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  • The Paris Agreement on climate change is a milestone in global climate cooperation. It recognizes the principles of equity and common but differentiated responsibilities and respective capabilities in the light of different national circumstances.


  • Future direction sets a goal for individual commitments: A long term goal to limit global warming to below two degrees Celsius, aiming for 1.5 degrees Celsius, by the end of the century (Article 2)
  • Regular review tracks progress and requires progression of commitments: A system of ‘review and ratchet’ determined by five year cycles of review where parties must revise targets and nationally determined contributions (NDCs) to ensure they ‘reflect the highest possible ambition’ and demonstrate progression over time (Articles 3 and 4),
  • Self-differentiation and flexibility to dilute the split between developed and developing states: Many articles set obligations on ‘all parties’, with a caveat that action can be determined by their ‘national circumstances’, creating flexibility for states to opt out, but also the ability for states to take on responsibilities as much as possible,
  • Accountability through a hybrid approach to compliance and transparent reporting requirements: A transparency system that embeds monitoring, verification and reporting in national policy. This is to be communicated at the regular review intervals and enhanced through a ‘global stocktake’ every five years and a facilitative compliance committee (Articles 13, 14 and 15),
  • Finance flows for mitigation and adaptation through an agreed amount to be contributed by developed and developing countries: States should contribute funds to meet a $100 billion target by 2020 and include climate finance targets in nationally determined contributions (Article 5).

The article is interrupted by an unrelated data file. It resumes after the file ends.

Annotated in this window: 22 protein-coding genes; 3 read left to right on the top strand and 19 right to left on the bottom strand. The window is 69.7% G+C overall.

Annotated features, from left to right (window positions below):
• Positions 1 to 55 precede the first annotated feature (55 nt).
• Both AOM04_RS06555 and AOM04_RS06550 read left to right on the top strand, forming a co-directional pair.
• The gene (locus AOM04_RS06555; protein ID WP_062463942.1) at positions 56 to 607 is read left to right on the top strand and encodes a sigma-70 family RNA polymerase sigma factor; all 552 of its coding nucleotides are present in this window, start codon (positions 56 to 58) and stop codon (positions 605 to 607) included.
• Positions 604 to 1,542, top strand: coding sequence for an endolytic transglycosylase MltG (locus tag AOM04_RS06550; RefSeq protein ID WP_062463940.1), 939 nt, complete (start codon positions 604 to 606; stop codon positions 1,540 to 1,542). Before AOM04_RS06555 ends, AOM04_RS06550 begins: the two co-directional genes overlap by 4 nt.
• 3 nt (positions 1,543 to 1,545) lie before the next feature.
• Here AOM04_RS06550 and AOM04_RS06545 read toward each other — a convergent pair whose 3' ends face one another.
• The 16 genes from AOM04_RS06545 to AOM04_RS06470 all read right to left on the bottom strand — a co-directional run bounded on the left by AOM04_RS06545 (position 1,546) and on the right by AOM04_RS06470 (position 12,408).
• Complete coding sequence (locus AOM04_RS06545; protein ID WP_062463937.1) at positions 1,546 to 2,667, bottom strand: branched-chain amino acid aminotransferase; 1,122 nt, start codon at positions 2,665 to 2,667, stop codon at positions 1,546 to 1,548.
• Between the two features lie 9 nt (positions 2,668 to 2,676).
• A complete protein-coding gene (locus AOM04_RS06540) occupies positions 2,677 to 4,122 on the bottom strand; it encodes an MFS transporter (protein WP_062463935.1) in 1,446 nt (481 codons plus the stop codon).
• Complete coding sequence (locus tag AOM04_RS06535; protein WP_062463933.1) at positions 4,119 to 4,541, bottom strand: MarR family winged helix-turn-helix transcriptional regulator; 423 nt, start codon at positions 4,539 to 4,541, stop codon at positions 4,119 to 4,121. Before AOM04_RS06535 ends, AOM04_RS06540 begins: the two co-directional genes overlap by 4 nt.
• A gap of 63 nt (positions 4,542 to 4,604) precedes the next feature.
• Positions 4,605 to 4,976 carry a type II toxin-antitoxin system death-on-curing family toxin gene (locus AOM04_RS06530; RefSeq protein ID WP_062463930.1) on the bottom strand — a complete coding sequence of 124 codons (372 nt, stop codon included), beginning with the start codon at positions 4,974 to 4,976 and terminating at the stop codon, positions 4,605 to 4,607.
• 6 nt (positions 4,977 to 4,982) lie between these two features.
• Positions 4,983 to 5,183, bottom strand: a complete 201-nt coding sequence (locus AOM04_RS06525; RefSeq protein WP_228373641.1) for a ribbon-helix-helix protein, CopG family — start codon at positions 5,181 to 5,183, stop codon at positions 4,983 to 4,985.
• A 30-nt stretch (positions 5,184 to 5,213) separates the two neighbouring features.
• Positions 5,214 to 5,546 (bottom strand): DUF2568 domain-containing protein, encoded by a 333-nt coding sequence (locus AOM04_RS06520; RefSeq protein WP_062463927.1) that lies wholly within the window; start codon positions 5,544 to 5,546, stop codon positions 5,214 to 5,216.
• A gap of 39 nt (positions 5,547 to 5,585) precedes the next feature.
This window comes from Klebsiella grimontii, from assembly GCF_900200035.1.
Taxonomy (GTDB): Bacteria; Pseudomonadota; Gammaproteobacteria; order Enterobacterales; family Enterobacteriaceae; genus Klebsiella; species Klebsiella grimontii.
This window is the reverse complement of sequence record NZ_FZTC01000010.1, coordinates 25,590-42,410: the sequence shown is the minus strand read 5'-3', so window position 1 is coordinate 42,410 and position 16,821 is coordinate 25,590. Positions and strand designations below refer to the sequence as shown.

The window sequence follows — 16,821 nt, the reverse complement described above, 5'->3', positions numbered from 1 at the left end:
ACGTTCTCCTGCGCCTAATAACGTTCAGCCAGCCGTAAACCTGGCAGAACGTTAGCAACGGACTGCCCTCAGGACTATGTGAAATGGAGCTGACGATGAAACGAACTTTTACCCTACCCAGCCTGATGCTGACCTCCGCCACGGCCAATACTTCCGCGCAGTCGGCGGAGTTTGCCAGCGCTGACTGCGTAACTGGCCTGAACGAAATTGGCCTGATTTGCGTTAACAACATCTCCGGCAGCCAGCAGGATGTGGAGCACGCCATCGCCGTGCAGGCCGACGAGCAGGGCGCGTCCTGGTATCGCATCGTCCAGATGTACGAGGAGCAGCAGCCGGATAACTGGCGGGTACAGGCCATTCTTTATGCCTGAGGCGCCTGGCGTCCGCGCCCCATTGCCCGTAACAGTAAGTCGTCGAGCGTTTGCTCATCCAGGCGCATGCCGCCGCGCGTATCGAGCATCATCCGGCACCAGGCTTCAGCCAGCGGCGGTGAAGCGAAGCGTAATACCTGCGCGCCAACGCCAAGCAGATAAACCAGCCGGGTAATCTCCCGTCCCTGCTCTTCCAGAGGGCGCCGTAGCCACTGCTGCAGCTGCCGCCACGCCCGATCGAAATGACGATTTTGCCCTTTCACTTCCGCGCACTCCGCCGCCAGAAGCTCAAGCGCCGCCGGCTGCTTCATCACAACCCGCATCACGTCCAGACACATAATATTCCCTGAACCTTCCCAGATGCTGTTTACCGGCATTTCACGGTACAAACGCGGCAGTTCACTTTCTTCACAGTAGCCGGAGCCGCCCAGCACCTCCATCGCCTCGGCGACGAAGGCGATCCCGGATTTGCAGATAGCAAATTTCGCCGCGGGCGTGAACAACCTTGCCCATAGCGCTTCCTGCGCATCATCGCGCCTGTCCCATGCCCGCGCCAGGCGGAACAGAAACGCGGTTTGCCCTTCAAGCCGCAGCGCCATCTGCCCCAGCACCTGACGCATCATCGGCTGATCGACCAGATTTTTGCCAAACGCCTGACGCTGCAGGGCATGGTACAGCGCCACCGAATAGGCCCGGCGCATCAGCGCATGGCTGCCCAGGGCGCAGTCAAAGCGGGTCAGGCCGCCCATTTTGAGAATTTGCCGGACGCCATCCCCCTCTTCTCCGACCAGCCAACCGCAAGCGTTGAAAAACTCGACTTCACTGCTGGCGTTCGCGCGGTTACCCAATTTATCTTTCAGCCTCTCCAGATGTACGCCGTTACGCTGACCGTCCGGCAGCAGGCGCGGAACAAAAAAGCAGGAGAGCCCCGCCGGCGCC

• Significant pledges to support action on climate change before the new agreement takes effect were made, including a new pledge of up to US$5 billion for REDD+; and
  • The Consumer Goods Forum Co-chairs, Unilever and Marks & Spencer, unveiled their “Produce and Protect” commitment, a new kind of public-private partnership in addition to and supportive of current commitments to net zero deforestation

Different from previous agreements

  • Unlike previous agreements which put all the responsibility for reducing emissions on rich countries, in the Paris Agreement, all 196 signatories agreed that every country must take action, while acknowledging that richer countries should start immediately and cut emissions more steeply, while poorer countries’ contributions will depend on their individual situations.

India and Paris agreement

  • With the United States, China and 59 other countries who account for 48% of greenhouse gas (GHG) emissions ratifying the Paris climate change agreement, India’s decision to ratify without any further delay was a sensible move.
  • It will give India a seat at the high table where 55 countries who account for 55% of the world’s GHG emissions will meet to decide how to go about meeting the targets and the commitments needed to keep average global temperature rise under 2 degree Celsius.
  • Now that the decision to ratify has been taken, India must gear up towards meeting three key commitments which are in India’s INDC
  • Reducing GHG emissions in 2030 by 33-35% from 2005 levels.
  • Scale up share of non-fossil fuels to 40% of total energy production.
  • Create an additional carbon sink of 2.5-3 billion tonnes through enhancing forest and tree cover, all by 2020


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